Since I posted about Chores For Charity yesterday, I realized I have a lot to do before I can get it started on March 1st!  In case you didn’t get a chance to read the post because you were actually out enjoying your weekend, you can read it here.  If you read it or even if you didn’t, I need your help with Step 3:

“Create an age-appropriate chore chart for the month and assign earnings to each task.   Another variation would be to assign a daily rate or weekly rate for completing all assigned tasks.  What are “age-appropriate” chores?  Check out The Happy Housewife’s suggestions!”

I started by making a list of any chores or tasks that I wanted Josie to complete all by herself.  That list filled a page – clearly too long.  So, I am turning to you for help!  Please take a minute to answer the poll below and feel free to leave a comment with chore suggestions in case I forgot any!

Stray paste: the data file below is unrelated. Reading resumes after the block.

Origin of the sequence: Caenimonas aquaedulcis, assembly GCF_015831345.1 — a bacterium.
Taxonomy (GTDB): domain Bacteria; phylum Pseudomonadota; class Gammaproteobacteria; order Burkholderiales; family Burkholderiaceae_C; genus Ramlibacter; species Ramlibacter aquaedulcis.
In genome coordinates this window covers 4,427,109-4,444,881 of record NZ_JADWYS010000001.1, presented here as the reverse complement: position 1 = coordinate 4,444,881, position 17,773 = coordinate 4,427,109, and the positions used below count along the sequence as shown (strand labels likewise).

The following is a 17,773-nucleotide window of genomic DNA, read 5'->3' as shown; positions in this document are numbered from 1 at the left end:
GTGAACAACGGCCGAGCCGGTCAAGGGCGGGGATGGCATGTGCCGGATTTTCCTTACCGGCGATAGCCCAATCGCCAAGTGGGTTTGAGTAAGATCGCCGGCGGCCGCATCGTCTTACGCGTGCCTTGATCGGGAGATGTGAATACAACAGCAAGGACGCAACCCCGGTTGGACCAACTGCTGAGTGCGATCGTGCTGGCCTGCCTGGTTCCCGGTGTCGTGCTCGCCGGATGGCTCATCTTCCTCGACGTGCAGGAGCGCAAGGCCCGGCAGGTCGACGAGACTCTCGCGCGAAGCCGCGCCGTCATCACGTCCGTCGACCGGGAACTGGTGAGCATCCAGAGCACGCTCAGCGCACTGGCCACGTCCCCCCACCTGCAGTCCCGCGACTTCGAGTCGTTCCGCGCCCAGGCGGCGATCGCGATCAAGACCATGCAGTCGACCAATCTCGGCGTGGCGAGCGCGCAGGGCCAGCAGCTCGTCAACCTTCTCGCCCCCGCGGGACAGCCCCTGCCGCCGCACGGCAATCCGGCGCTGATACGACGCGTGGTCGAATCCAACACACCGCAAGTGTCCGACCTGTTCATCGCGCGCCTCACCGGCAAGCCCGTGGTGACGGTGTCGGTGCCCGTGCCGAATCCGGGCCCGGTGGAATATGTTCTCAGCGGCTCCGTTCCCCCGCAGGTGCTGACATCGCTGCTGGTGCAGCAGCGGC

Chores For Charity

SONY DSCI had an idea the other night when I was lying awake after dealing with a middle-of-the-night vomit explosion.  Lily caught that terrible stomach bug that has been stalking us all winter.  It is really hard to go back to sleep when you know that you’ll be awoken in a mere half-hour by the sounds of your one year old expelling the contents of her stomach yet again.   I suppose I have my dear, sweet Lily to thank for this Middle-of-the-Night Moment of Genius, or MOTNMOG in text-speak.